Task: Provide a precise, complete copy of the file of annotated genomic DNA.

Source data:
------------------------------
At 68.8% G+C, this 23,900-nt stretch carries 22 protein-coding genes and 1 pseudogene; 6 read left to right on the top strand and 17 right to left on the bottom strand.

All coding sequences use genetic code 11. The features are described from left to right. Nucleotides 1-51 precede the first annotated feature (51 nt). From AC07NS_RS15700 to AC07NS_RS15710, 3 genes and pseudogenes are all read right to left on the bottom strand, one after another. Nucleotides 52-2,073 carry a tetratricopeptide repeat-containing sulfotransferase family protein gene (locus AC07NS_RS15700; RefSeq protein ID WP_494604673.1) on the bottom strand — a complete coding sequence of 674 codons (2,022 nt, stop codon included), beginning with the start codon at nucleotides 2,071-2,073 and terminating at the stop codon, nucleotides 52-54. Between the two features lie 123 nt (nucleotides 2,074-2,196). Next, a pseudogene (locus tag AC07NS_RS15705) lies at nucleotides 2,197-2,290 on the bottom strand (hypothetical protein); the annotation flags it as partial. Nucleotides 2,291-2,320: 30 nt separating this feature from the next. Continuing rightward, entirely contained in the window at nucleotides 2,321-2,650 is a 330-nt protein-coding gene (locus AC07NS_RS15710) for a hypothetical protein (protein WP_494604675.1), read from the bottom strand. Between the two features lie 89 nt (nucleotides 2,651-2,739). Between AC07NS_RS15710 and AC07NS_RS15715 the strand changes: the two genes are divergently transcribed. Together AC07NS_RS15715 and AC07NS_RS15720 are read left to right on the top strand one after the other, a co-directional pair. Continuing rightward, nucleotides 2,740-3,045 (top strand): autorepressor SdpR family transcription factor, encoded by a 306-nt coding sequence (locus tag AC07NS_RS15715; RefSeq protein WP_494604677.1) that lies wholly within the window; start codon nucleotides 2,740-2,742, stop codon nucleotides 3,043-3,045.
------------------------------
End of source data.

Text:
At 68.8% G+C, this 23,900-nt stretch carries 22 protein-coding genes and 1 pseudogene; 6 read left to right on the top strand and 17 right to left on the bottom strand.

All coding sequences use genetic code 11. The features are described from left to right. Nucleotides 1-51 precede the first annotated feature (51 nt). From AC07NS_RS15700 to AC07NS_RS15710, 3 genes and pseudogenes are all read right to left on the bottom strand, one after another. Nucleotides 52-2,073 carry a tetratricopeptide repeat-containing sulfotransferase family protein gene (locus AC07NS_RS15700; RefSeq protein ID WP_494604673.1) on the bottom strand — a complete coding sequence of 674 codons (2,022 nt, stop codon included), beginning with the start codon at nucleotides 2,071-2,073 and terminating at the stop codon, nucleotides 52-54. Between the two features lie 123 nt (nucleotides 2,074-2,196). Next, a pseudogene (locus tag AC07NS_RS15705) lies at nucleotides 2,197-2,290 on the bottom strand (hypothetical protein); the annotation flags it as partial. Nucleotides 2,291-2,320: 30 nt separating this feature from the next. Continuing rightward, entirely contained in the window at nucleotides 2,321-2,650 is a 330-nt protein-coding gene (locus AC07NS_RS15710) for a hypothetical protein (protein WP_494604675.1), read from the bottom strand. Between the two features lie 89 nt (nucleotides 2,651-2,739). Between AC07NS_RS15710 and AC07NS_RS15715 the strand changes: the two genes are divergently transcribed. Together AC07NS_RS15715 and AC07NS_RS15720 are read left to right on the top strand one after the other, a co-directional pair. Continuing rightward, nucleotides 2,740-3,045 (top strand): autorepressor SdpR family transcription factor, encoded by a 306-nt coding sequence (locus tag AC07NS_RS15715; RefSeq protein WP_494604677.1) that lies wholly within the window; start codon nucleotides 2,740-2,742, stop codon nucleotides 3,043-3,045.